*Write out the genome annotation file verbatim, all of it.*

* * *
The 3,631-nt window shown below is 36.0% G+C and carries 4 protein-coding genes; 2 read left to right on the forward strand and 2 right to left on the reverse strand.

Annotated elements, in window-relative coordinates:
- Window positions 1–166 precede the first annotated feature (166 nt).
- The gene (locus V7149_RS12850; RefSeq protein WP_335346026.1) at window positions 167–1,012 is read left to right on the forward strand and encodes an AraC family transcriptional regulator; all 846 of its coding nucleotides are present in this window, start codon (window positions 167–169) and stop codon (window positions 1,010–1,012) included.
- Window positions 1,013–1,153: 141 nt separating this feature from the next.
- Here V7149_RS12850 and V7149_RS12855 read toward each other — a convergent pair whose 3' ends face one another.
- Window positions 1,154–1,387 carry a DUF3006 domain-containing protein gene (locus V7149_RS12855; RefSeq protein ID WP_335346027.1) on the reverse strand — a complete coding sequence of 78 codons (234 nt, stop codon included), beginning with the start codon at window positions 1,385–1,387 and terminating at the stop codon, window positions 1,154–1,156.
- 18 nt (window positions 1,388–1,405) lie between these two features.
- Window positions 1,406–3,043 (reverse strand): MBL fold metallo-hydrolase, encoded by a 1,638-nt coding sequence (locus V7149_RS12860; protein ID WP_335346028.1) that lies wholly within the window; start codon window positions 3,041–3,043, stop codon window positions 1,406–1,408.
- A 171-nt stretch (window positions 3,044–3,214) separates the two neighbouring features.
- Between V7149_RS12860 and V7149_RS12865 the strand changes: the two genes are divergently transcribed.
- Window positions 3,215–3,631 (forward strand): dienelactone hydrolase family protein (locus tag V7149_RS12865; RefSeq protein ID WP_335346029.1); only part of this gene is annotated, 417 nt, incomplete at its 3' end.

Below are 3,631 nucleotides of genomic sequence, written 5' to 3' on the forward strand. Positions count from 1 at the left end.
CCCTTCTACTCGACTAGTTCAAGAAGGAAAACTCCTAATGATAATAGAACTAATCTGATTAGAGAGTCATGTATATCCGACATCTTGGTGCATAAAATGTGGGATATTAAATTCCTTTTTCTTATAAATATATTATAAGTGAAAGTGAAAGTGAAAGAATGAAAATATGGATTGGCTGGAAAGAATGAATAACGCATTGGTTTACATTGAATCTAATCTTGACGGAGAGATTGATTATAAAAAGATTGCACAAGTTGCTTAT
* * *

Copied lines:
The 3,631-nt window shown below is 36.0% G+C and carries 4 protein-coding genes; 2 read left to right on the forward strand and 2 right to left on the reverse strand.

Annotated elements, in window-relative coordinates:
- Window positions 1–166 precede the first annotated feature (166 nt).
- The gene (locus V7149_RS12850; RefSeq protein WP_335346026.1) at window positions 167–1,012 is read left to right on the forward strand and encodes an AraC family transcriptional regulator; all 846 of its coding nucleotides are present in this window, start codon (window positions 167–169) and stop codon (window positions 1,010–1,012) included.
- Window positions 1,013–1,153: 141 nt separating this feature from the next.
- Here V7149_RS12850 and V7149_RS12855 read toward each other — a convergent pair whose 3' ends face one another.
- Window positions 1,154–1,387 carry a DUF3006 domain-containing protein gene (locus V7149_RS12855; RefSeq protein ID WP_335346027.1) on the reverse strand — a complete coding sequence of 78 codons (234 nt, stop codon included), beginning with the start codon at window positions 1,385–1,387 and terminating at the stop codon, window positions 1,154–1,156.
- 18 nt (window positions 1,388–1,405) lie between these two features.
- Window positions 1,406–3,043 (reverse strand): MBL fold metallo-hydrolase, encoded by a 1,638-nt coding sequence (locus V7149_RS12860; protein ID WP_335346028.1) that lies wholly within the window; start codon window positions 3,041–3,043, stop codon window positions 1,406–1,408.
- A 171-nt stretch (window positions 3,044–3,214) separates the two neighbouring features.
- Between V7149_RS12860 and V7149_RS12865 the strand changes: the two genes are divergently transcribed.
- Window positions 3,215–3,631 (forward strand): dienelactone hydrolase family protein (locus tag V7149_RS12865; RefSeq protein ID WP_335346029.1); only part of this gene is annotated, 417 nt, incomplete at its 3' end.

Below are 3,631 nucleotides of genomic sequence, written 5' to 3' on the forward strand. Positions count from 1 at the left end.
CCCTTCTACTCGACTAGTTCAAGAAGGAAAACTCCTAATGATAATAGAACTAATCTGATTAGAGAGTCATGTATATCCGACATCTTGGTGCATAAAATGTGGGATATTAAATTCCTTTTTCTTATAAATATATTATAAGTGAAAGTGAAAGTGAAAGAATGAAAATATGGATTGGCTGGAAAGAATGAATAACGCATTGGTTTACATTGAATCTAATCTTGACGGAGAGATTGATTATAAAAAGATTGCACAAGTTGCTTAT